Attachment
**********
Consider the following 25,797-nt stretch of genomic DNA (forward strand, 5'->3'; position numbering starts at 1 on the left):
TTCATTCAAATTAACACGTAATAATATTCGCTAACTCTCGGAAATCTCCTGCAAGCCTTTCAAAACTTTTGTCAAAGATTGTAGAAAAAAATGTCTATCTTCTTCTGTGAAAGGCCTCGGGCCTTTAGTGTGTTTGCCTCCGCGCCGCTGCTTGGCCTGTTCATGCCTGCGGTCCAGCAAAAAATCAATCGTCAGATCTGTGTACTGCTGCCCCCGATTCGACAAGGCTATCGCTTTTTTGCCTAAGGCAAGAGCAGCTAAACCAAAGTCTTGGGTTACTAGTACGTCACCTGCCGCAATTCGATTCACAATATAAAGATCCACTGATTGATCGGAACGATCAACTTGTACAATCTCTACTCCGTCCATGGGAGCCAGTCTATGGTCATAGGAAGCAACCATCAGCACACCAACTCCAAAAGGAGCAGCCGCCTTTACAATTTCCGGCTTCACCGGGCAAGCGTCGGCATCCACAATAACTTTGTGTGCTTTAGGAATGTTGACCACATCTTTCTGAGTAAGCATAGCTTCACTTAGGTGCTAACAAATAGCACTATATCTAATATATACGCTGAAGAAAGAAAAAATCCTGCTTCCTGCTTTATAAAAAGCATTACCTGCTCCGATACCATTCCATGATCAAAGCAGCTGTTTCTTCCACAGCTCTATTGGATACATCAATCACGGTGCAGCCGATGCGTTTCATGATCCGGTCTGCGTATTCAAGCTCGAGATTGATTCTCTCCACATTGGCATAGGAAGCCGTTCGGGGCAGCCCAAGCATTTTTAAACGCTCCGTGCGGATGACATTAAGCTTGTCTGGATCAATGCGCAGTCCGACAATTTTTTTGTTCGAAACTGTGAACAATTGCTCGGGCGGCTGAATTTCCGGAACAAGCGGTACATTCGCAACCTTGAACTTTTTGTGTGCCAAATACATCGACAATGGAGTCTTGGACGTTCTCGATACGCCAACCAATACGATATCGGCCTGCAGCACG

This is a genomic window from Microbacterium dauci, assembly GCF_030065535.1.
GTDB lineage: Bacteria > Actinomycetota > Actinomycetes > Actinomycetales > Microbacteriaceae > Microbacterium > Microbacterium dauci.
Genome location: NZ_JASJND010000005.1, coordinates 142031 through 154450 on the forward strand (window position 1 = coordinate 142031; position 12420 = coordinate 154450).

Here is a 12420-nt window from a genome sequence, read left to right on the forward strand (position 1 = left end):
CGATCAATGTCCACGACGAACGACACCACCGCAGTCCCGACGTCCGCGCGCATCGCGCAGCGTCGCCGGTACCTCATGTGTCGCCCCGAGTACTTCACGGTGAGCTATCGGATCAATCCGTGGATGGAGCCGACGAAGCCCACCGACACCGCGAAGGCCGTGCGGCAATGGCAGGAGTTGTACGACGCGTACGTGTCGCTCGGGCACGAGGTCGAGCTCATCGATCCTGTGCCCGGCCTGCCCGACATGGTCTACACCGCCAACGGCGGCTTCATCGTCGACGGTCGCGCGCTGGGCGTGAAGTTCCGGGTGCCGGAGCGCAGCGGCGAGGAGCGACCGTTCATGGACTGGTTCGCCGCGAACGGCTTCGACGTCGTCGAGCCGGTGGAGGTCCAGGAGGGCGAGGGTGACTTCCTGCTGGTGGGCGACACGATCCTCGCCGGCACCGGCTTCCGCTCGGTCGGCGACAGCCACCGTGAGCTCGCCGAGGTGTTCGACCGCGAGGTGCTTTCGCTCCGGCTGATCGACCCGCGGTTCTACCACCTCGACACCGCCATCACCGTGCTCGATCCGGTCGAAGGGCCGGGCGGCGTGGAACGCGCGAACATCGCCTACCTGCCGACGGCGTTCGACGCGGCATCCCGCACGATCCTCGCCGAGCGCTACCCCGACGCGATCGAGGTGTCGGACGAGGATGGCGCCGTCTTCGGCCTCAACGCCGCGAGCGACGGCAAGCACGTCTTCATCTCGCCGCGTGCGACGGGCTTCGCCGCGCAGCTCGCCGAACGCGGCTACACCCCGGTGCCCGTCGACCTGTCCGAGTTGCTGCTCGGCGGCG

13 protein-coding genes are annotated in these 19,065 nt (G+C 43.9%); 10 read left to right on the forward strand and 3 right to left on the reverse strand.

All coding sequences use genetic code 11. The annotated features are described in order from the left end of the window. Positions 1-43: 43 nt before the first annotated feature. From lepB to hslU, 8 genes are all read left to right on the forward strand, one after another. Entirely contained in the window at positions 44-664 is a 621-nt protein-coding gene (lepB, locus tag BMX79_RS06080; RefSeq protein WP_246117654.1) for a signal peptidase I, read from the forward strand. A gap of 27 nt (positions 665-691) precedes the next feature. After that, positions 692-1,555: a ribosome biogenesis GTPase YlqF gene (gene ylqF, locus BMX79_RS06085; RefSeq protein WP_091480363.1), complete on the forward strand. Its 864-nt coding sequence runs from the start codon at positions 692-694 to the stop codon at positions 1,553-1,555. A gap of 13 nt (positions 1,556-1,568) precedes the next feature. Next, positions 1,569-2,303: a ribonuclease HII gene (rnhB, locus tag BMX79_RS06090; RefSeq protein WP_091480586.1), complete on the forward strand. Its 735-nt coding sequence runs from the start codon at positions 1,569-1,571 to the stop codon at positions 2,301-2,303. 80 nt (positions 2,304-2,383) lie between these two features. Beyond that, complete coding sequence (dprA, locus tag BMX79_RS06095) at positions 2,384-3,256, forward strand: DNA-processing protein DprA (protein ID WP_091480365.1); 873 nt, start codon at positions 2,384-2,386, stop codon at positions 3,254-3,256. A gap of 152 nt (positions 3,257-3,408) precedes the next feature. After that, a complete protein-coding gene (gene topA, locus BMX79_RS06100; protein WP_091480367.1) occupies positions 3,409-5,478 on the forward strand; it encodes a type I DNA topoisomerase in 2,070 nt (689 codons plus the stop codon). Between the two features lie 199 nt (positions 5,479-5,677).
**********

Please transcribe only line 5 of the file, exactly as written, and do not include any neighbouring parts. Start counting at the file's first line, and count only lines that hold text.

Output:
Genome location: NZ_JASJND010000005.1, coordinates 142031 through 154450 on the forward strand (window position 1 = coordinate 142031; position 12420 = coordinate 154450).